Because conservatism is a foreign land to Trump, he regularly and unintentionally demeans conservative positions and philosophies. He allows the media to caricature conservatism as everything leftists have always believed conservatism to be: nasty, parochial, violent, and stupid. And thus conservatives have to spend more time re-explaining their positions than Trump spends defending them and promoting them to the American people.

    Ben also makes a lot of sense.

  • And not to turn this into an NR-fest, but David French asks: "Does Donald Trump Lie Under Oath?" And the conclusion is: well, of course. With examples.

    Trump seems to lie as easily as he breathes. Yes, he inflates his own accomplishments, but that’s not the only reason he lies. He lies to cover ignorance, to win debates, and to make news. He’ll like just because he wants to. In short, much like his Democratic competitor, he says and does whatever advances his perceived self-interest in the moment — often without regard to foreseeable, relatively immediate blowback.

    It's a tough call on whether Trump or Hillary is the worse liar, since their styles are so dissimilar. (French: "They’re the Steph Curry and LeBron James of lies")

  • I'm not sure of the best word to describe this Trump tweet:

    Delusional? As in, "those idiots cannot comprehend my genius"?

  • Betsy Newmark pens a ruthless takedown of a New York Times article, which purports (sympathetically, of course) to explain why Hillary is such a money-grubber.

    It's all because of the scare she got when Bill lost reelection for governor in 1980. There they were - a young couple with a baby and she had to worry about working and providing for them because Bill was, apparently, useless. He was only earning $55,000 a year which is about $160,800 today. What poverty! She was forced, forced mind you, to go work for the Rose Law Firm and become a corporate lawyer instead of working in public service. And then when Bill won back the governorship in 1982, she was forced, forced to keep on working there because she was so scarred. And that whole turning $1000 into 100,000 based on a a tip and the help from a rich friend for cattle futures was so very nerve-wracking.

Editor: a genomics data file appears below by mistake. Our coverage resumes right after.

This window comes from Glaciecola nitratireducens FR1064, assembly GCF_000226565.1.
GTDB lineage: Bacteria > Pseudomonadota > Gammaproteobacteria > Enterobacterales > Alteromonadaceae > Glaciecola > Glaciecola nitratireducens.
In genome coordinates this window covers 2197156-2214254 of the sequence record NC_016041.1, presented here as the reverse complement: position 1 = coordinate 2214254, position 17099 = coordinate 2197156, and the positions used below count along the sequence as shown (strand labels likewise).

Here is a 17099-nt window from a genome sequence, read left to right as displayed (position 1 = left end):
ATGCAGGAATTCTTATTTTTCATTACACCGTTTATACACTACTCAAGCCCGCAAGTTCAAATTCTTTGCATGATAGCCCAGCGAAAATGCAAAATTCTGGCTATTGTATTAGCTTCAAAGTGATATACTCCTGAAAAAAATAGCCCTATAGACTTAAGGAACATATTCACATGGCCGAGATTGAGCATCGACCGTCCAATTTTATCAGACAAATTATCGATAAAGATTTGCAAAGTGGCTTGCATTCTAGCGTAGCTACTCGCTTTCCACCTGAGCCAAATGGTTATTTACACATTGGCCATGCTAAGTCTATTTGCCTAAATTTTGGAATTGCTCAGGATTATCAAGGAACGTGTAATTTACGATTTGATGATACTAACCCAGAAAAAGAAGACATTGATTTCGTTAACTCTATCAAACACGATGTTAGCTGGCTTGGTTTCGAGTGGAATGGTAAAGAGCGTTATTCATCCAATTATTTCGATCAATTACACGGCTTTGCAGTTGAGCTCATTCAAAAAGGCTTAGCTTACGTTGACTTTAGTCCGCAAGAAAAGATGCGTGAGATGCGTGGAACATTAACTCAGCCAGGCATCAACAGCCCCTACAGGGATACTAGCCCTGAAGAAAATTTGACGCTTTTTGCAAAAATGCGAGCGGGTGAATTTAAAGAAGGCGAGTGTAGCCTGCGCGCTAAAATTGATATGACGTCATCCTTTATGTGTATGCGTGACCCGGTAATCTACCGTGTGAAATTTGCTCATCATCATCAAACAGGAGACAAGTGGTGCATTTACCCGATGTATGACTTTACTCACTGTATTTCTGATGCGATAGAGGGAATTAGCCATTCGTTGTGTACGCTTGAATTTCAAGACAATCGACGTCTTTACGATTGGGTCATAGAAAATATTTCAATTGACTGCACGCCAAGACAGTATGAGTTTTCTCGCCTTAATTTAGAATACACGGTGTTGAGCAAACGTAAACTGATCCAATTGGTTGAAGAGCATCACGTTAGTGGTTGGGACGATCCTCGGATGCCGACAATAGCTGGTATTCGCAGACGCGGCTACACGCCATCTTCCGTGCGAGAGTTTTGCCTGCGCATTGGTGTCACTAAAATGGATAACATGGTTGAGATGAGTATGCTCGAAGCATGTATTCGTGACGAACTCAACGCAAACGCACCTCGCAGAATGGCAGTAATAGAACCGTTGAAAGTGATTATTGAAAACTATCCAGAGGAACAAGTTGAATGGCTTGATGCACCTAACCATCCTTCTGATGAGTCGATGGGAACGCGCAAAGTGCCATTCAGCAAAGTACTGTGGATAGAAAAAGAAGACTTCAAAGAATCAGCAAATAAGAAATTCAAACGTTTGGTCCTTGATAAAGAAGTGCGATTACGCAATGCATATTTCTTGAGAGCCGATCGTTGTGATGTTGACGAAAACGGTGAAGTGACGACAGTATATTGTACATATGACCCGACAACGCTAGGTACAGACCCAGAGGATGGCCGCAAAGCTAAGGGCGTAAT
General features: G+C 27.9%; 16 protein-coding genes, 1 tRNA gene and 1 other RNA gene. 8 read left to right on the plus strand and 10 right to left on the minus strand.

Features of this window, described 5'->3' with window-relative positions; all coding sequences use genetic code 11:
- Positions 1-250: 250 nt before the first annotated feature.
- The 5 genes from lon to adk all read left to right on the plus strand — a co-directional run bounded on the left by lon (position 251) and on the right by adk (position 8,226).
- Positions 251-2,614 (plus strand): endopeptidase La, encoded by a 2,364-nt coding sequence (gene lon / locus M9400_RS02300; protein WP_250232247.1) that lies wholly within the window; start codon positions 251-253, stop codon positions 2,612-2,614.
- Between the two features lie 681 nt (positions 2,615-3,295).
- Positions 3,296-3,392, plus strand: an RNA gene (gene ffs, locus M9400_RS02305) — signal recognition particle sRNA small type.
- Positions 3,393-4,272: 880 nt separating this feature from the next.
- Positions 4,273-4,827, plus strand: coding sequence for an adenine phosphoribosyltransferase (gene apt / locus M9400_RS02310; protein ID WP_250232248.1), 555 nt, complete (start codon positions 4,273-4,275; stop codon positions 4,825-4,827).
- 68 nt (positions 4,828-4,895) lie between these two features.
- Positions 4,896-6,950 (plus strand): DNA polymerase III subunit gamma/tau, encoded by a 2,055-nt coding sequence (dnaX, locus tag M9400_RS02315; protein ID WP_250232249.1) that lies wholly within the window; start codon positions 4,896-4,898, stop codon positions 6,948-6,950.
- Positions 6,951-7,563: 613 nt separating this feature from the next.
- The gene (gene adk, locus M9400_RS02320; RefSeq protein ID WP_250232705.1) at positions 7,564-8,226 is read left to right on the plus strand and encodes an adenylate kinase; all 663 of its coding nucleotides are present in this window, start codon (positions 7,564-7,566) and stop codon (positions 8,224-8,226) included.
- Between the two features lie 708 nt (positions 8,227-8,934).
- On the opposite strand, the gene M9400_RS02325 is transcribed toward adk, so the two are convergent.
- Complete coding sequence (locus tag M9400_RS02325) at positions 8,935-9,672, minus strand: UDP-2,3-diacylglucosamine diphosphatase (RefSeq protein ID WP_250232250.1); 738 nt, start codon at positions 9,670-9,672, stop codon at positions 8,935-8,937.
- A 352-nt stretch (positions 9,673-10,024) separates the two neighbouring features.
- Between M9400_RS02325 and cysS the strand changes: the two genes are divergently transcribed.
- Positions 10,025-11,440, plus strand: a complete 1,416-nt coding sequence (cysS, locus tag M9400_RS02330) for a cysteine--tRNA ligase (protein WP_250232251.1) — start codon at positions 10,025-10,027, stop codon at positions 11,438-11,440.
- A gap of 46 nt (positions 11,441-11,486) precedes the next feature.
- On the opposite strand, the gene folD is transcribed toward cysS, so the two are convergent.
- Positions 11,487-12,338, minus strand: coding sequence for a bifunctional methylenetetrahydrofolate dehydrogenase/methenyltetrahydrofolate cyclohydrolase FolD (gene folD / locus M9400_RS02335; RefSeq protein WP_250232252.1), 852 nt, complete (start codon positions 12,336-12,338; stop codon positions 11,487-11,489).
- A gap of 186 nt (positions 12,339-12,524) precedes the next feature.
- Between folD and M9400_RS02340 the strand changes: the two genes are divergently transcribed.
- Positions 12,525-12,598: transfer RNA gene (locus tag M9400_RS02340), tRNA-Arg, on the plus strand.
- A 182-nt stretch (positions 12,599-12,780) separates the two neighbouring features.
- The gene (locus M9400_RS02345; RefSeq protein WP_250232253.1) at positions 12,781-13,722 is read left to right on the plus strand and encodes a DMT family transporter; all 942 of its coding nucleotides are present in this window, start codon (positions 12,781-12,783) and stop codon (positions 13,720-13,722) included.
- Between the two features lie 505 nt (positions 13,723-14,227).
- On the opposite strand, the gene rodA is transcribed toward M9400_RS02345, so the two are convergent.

They had to move out of the governor's mansion and buy a house that was one of the smaller ones in the neighborhood. And, horrors of horrors, they had to buy furniture from thrift stores that DIDN'T MATCH. And, get this! The poor woman had to raise their 9-month baby without the free help they had used when he was governor. She had to be a working mother while there were people in Arkansas at that time who were making fortunes because they actually, you know, produced things that people wanted like Walmart or Tyson Foods. Yet she was able to buy a home that was worth $112,000 in 1980 which is about $327, 600 today. Not too shabby, but it wasn't like the other mansions that richer people had.

    Betsy's pretty good when she's mad.

Hello, My Name Is Doris

[4.5 stars] [IMDb Link] [Amazon Link]

It's easy to make fun of Sally Field, because of (1) Gidget; (2) The Flying Nun. But that was (honest) nearly 50 years ago. And I don't know if I'm getting sentimental and sappy in my old age, but I found her to be excellent in this movie.

Yes, I can't deny the fact that I like her, right now, I like her! This movie could have been awful, but she makes it very enjoyable with her powerful performance.

Let me explain: Ms. Field plays the titular Doris. As the movie opens, she's bidding farewell to her mom, who she's been taking care of for decades in Mom's humble Staten Island home. She has problems: The house is stuffed to the gills with horded crap. She dresses funny and wears a ludicrous wig. She wears two pairs of glasses simultaneously. She has a Manhattan office job, but it seems she's kind of the female version of Milton from Office Space: a tolerated oddball.

But a chance meeting with a new employee, John, sets her mind reeling with improbably romantic scenarios. (Oh, yeah: she's also prone to spacing out while constructing inner fantasies.) Guess what? At this point, a few minutes into the movie Ms. Field has managed to make me care about what happens to Doris next. (A life-changing odyssey, as it turns out.)

The movie also has a clever script, and a great supporting cast: Stephen Root as Doris's brother, Wendi McLendon-Covey as his wife, Kumail Nanjiani (Silicon Valley!) as a gay co-worker, Tyne Daly (Cagney, no Lacey) as Doris's best friend, Peter Gallagher as a self-help guru who actually seems to believe his own bullshit. Even Max Greenfield, who plays John: he could have been one of those interchangeable Hollywood pretty guys—I thought for a moment he was the guy who plays the Flash on TV—but he gives a fine performance too.